Leasing a commercial space for your business has very little resemblance to renting a home. Both the landlord and tenant have varied obligations, with the leaseholder taking on more responsibilities than you would see in a dwelling contract. If this is your first startup, be sure to check out our post on early-stage support and advice as well.
Once you have signed on the dotted line, it’s too late. It’s a done deal. So, be prudent in your research and enlist the assistance of a solicitor specialising in commercial law contracts. This will ensure the commercial lease is a proper representation of your intentions and capabilities.
Here are a just a few ways to avoid future difficulties – before signing your commercial lease:
Breathe In, Breathe Out
Don’t hit the panic button. Landlords can sense desperation a mile away. If you’re in a hurry, tell them, “I’m looking to open the doors in one month, and I have several properties that I’m considering.” This puts a ‘sense of urgency’ in the air – this is a good thing. It says you are a serious tenant and not wasting their time. It also lets them know their space is only one of many you are considering.
Planning too far in advance can be bad for negotiations, and it doesn’t excite a landlord who is losing rent on an empty unit. However, there are many facets to opening a new store; especially if you are building out the unit to suit. So stay calm, and get your ducks in a row. Being aware of the steps and challenges ahead of time will make the process a lot less stressful – as will scheduling an initial consultation with an expert in business and commercial law.
Ask for the Opinions of Your Staff
If the location you have in mind puts a strain on the commute of your employees, be prepared to lose some valuable workers. Not everyone is willing to make the sacrifice, not for long anyway. Including your staff in the planning stage will instil even more loyalty, and their input could be priceless at the end of the day.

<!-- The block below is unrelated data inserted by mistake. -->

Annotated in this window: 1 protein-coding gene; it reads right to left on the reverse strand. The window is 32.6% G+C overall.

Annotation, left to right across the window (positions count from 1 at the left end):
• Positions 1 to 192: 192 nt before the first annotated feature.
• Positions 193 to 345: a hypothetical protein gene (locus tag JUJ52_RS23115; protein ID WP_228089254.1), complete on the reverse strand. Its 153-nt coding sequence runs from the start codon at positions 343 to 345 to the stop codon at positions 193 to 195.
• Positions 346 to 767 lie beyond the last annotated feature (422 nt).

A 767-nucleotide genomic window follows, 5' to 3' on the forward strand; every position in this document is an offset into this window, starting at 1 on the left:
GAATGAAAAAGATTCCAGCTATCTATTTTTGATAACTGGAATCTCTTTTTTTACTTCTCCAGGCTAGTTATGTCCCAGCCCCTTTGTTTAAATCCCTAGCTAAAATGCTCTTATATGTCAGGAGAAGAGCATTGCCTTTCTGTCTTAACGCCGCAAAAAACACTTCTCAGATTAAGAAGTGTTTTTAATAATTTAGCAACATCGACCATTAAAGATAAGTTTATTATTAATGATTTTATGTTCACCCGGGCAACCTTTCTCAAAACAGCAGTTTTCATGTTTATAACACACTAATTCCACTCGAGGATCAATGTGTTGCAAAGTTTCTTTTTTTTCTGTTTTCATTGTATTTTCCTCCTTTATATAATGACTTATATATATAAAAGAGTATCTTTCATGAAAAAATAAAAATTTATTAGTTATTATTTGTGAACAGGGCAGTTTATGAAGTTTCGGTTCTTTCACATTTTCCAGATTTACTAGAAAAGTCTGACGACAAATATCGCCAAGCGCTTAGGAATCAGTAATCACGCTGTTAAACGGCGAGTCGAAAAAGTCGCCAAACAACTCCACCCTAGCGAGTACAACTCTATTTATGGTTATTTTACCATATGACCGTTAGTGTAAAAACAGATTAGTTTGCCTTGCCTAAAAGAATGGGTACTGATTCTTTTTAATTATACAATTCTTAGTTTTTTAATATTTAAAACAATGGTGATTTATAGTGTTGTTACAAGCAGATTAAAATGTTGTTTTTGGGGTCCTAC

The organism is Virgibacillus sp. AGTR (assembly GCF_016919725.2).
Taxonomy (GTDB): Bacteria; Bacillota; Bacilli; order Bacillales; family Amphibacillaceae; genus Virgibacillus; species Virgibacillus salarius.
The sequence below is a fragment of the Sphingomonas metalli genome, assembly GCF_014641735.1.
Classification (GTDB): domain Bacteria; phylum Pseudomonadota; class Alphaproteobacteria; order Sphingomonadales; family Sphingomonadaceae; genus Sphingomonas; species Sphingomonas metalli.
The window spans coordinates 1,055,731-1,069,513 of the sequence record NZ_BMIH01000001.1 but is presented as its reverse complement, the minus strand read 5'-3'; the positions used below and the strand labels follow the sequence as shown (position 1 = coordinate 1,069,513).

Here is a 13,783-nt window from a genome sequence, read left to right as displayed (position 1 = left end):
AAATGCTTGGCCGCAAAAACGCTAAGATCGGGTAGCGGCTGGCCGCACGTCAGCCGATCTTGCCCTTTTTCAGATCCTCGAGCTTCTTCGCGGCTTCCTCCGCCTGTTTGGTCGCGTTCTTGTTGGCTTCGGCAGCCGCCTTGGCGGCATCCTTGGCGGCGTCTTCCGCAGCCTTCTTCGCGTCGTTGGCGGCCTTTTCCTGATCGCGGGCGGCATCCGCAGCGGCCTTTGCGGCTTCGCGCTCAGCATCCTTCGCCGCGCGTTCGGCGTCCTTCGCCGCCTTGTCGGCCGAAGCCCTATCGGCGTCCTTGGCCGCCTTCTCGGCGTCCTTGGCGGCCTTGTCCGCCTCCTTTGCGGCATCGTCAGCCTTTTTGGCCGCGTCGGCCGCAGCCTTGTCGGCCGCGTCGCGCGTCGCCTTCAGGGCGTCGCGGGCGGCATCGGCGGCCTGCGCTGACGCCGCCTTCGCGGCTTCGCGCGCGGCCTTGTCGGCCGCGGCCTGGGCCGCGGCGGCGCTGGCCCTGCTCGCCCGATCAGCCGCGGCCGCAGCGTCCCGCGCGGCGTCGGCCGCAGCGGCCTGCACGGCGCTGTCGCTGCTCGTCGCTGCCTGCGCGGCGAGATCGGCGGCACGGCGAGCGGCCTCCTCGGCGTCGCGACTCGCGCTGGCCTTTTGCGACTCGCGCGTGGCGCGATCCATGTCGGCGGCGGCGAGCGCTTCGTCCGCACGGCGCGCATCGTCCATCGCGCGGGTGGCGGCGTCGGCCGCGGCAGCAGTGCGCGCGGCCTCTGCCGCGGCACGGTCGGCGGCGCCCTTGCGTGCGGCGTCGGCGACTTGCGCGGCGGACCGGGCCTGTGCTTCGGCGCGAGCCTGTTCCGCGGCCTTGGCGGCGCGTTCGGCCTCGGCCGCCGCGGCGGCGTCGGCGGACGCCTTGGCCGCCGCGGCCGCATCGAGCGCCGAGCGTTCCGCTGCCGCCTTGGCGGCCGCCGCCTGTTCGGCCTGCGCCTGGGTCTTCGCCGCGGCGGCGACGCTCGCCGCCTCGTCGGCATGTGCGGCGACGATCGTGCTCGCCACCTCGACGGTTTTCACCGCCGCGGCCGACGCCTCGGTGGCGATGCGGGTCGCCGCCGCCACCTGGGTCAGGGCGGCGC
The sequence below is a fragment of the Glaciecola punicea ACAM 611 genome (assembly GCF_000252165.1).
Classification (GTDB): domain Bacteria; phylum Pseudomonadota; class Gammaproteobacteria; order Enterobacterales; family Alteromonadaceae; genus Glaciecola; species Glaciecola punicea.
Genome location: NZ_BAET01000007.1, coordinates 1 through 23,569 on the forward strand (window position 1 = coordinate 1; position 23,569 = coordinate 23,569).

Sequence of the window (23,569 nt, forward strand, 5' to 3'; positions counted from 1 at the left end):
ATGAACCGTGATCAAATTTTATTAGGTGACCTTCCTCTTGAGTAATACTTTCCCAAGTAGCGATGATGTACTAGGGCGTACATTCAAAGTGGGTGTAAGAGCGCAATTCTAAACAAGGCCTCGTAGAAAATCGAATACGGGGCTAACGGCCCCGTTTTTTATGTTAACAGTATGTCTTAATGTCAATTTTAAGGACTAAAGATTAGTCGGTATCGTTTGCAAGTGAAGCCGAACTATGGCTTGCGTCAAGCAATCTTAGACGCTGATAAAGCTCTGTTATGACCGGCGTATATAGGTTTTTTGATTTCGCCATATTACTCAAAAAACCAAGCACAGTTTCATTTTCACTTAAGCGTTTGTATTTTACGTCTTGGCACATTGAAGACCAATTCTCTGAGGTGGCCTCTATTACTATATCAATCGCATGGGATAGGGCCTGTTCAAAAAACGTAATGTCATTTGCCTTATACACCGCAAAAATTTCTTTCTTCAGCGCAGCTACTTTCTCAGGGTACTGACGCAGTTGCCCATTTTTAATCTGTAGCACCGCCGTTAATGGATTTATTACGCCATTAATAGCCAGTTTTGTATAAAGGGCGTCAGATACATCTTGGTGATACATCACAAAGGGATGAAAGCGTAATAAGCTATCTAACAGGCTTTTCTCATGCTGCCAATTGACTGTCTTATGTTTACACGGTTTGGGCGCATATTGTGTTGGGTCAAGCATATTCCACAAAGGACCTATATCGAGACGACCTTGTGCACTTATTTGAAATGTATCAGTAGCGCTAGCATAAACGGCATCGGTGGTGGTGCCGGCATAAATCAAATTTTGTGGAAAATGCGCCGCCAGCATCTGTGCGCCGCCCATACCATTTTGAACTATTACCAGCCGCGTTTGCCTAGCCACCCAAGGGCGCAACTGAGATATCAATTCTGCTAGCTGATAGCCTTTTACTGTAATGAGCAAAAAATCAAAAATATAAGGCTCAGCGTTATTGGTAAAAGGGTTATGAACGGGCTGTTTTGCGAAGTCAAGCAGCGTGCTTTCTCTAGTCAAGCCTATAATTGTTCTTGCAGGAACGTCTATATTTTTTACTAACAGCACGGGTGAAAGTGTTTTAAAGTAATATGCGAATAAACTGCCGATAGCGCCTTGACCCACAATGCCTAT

Think about positioning the company close to conveniences for yourself as well as the employees (such as cafés and markets, and local suppliers of goods frequently used in your business). Ask for your workers’ take on the ease of access, the facilities provided, and whether they feel secure in the neighbourhood.
Consider Your Future Growth
Ask about commercial lease turnover rates for other businesses surrounding your intended space. Will it be possible to take down a wall and expand? Can you lock in the first option on a larger unit, or a better location in the building when it comes open? Negotiate reasonable rent increases before signing; with economic confidence on the rise, your landlord may want to hike the rents.
If you are forced to relocate your business down the road, this could be a real detriment to your place in the current market. Customers tire of following you from one address to another, and postal changes also confuse your marketing – both in print and online.
Reasonable ‘Out Clauses’ are a Must
A commercial lease needs to have options for termination. Let’s face it, we don’t always have control over all the moving parts; things happen. At the bare minimum, you should have an option to sublease or to sell your business and assign the lease to the buyer. It is normal for the Landlord to be noticed in writing of any new occupant. But make sure protective language is in place, stating that the Landlord cannot refuse a reasonable request for such a change.
Another choice would be to draw up the commercial lease for a shorter term, with options to renew. Break clauses may give you specific dates to terminate early, but make sure any attached conditions are satisfied (such as notice, maintenance, timely rent payments, etc.) Be aware though, that when you let a property for a longer period it increases your opportunity for negotiating terms.
Handling of Asbestos Material
One of the most toxic products used in construction in the last century, asbestos exposure can lead to fast-growing cancer and death. Amongst the apportioned tasks of maintaining and repairing the property, make certain there is a specific clause as to how the discovery of asbestos will be handed. This role may lay with either tenant or landlord, or the managing agent.
If you should happen upon asbestos during renovations or installations, a record must be kept and the material has to be properly analysed. Any workers and contractors need to be notified, and a risk assessment must be carried out. Without a plan put into action, the responsible party could face a fine up to £20,000, and imprisonment for up to one year. For more details, see the Health and Safety Executive for England, Scotland and Wales and Northern Ireland.